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Some big investors are skeptical on direct lending craze


Some big investors are skeptical on direct lending craze

Private credit is going through a golden era, according to its fans, but a handful of asset managers are refusing to be dazzled by the biggest part of the booming $1.5 trillion market: direct lending.

Swiss Life’s investment arm and Scotland’s Baillie Gifford are avoiding the direct-lending craze in part because of transparency fears, a lack of liquidity and the good returns on offer elsewhere. Abrdn Plc says it lends to investment-grade borrowers, but not to the riskier companies that make up much of this market. The three firms manage about $1 trillion combined.

Their caution runs counter to other large funds, which are scrambling for a piece of the private-debt action in the hope that high fees will juice their profits and stop investor outflows. Swiss Life Asset Managers and Baillie Gifford say the returns on company loans aren’t hefty enough to make up for the difficulty of trading them compared to other asset classes.

“We don’t think there’s much of an illiquidity premium any more on private assets in general,” says Daniel Holtz, Swiss Life AM’s head of credit, in an interview with Bloomberg. “Especially when you consider what the private equity shops have paid for and the leverage they employ, it’s difficult to see those deals working with a higher cost of capital.”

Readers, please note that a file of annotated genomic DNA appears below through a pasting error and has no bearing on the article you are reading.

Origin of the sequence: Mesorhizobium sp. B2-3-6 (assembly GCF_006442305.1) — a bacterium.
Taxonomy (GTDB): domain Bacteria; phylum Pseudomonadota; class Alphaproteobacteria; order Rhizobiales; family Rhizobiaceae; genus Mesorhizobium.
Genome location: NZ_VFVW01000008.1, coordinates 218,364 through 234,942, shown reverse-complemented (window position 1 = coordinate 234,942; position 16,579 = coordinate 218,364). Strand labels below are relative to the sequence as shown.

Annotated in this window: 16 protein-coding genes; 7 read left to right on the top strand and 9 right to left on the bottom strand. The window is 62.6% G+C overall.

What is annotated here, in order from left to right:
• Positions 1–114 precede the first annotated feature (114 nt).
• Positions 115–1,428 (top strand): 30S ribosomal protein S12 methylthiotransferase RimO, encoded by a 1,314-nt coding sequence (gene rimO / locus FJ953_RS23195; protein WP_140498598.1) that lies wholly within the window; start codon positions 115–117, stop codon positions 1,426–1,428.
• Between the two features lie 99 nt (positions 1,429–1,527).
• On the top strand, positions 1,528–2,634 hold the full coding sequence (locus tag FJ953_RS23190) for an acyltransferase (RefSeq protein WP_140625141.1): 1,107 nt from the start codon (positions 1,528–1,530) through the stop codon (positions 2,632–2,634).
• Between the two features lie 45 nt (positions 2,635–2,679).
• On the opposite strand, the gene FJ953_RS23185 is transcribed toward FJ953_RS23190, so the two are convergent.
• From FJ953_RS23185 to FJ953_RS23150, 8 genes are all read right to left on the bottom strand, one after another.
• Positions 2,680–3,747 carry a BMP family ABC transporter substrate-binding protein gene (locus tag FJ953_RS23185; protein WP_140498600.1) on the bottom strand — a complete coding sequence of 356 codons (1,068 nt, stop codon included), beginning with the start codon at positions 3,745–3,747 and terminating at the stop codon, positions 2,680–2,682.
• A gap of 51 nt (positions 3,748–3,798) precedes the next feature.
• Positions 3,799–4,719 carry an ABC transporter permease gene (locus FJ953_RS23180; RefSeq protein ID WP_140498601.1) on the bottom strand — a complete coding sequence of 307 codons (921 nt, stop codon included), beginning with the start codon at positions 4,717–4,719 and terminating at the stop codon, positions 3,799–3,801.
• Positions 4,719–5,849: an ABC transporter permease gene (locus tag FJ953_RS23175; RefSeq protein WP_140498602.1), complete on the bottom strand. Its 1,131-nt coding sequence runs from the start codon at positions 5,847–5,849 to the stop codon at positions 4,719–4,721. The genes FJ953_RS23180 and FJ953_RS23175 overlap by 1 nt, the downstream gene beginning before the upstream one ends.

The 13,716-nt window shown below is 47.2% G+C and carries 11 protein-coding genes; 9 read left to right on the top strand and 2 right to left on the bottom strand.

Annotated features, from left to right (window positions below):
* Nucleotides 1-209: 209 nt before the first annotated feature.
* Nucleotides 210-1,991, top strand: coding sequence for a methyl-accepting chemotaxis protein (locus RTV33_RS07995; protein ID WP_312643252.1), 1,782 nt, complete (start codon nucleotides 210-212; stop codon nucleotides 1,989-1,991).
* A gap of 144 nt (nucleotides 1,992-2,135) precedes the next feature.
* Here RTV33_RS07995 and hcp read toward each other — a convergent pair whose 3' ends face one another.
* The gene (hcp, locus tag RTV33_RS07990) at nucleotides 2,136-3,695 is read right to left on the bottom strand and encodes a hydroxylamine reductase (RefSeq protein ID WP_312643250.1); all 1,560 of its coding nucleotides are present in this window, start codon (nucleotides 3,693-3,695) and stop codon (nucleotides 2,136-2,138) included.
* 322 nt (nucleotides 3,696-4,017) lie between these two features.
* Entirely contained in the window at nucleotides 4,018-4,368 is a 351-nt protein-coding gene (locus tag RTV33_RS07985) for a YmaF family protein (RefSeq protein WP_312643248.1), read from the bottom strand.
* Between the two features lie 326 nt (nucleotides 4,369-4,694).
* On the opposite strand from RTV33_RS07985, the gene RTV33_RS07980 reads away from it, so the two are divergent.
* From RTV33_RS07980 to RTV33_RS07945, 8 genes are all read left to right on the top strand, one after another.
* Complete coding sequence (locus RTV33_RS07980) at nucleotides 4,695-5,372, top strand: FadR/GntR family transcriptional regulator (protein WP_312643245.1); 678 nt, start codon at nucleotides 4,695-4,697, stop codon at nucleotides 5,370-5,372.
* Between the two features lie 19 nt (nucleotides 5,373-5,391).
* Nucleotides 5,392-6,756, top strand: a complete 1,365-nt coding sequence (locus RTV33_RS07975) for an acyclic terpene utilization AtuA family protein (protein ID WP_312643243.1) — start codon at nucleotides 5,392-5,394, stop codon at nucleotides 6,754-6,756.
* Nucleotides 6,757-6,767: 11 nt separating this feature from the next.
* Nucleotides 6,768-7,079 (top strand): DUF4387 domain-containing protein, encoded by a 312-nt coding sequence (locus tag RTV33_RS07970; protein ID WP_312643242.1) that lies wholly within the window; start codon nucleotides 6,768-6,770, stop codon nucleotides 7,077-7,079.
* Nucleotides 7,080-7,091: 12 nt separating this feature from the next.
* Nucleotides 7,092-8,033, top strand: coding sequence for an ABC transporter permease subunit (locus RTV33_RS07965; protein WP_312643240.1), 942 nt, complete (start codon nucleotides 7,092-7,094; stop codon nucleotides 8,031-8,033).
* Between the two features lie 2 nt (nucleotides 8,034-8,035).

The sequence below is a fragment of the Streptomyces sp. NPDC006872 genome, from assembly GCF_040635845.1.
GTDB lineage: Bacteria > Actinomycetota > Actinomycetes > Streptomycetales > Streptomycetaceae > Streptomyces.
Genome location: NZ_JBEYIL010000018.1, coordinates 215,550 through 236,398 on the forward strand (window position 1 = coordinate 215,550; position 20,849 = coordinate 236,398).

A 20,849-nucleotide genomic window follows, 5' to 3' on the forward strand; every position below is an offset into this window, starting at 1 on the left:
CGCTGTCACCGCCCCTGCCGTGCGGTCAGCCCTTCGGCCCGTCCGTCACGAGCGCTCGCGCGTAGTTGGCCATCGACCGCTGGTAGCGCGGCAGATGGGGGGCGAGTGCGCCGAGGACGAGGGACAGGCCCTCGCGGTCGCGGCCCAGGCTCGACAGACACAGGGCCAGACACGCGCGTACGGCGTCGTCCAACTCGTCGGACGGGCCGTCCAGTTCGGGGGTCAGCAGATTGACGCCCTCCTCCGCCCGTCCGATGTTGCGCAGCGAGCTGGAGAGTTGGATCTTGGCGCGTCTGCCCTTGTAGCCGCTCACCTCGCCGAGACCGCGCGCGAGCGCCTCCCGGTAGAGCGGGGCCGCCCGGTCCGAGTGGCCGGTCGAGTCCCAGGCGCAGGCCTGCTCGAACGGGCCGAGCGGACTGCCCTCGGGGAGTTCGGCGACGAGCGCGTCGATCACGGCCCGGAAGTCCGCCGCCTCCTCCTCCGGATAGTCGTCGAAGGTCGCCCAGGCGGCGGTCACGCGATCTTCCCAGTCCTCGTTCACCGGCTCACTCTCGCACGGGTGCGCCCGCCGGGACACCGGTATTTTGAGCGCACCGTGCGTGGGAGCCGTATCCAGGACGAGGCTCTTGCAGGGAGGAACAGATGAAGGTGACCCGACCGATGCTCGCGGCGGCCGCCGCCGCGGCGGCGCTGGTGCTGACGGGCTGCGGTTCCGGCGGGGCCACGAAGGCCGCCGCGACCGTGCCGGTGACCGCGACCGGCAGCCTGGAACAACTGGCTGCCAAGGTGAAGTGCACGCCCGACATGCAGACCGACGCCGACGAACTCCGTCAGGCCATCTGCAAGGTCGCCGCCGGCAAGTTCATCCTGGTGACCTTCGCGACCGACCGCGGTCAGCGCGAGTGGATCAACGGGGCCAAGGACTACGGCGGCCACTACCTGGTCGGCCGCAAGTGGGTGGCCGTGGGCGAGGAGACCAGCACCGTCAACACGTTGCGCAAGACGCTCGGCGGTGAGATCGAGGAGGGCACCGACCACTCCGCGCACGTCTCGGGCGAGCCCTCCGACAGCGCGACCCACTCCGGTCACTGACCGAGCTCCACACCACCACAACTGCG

Torcail Stewart, an investment manager at Baillie Gifford’s Strategic Bond Fund, says there are now “ample opportunities” to buy easily tradeable junk and investment-grade bonds “at low cash prices on very appealing yields.”

“The ‘search for yield’ days are over,” he adds. “So why chase more illiquid instruments like loans?”

Direct-loan funds — which typically lend cash straight to midsize companies that are private equity-owned or have riskier profiles — have proliferated in Europe and the US since the financial crisis, becoming an important financing source. They’ve mushroomed as banks have become wary about lending.

Many stock-and-bond managers, whose fees are under pressure from passive funds, are rushing into the market, attracted by loans that pay a floating rate and a chunky premium on top, pushing yields toward the mid-teens. 

Fidelity International has made a raft of hires. T Rowe Price, PGIM and Nuveen have acquired firms. Janus Henderson Group Plc and Deutsche Bank’s asset manager DWS Group are looking to buy. Even BlackRock, the biggest asset manager and ETF provider, has shaken up its alternative assets business and focused more on private credit.

Some banks are also dipping a toe into the market. Societe Generale is launching a €10 billion fund with infrastructure giant Brookfield Asset Management, while Barclays is following JPMorgan Chase & Co. by using balance sheet cash to compete with private-credit funds.

However, the difficulty of selling illiquid loans is a red line for investors wary about locking up capital for five to six years, the average term in direct lending. While a secondary market has evolved, it’s hard to trade out of private-credit portfolios before loans mature. “If a company’s circumstances change, a public bond can be more readily exited,” says Stewart.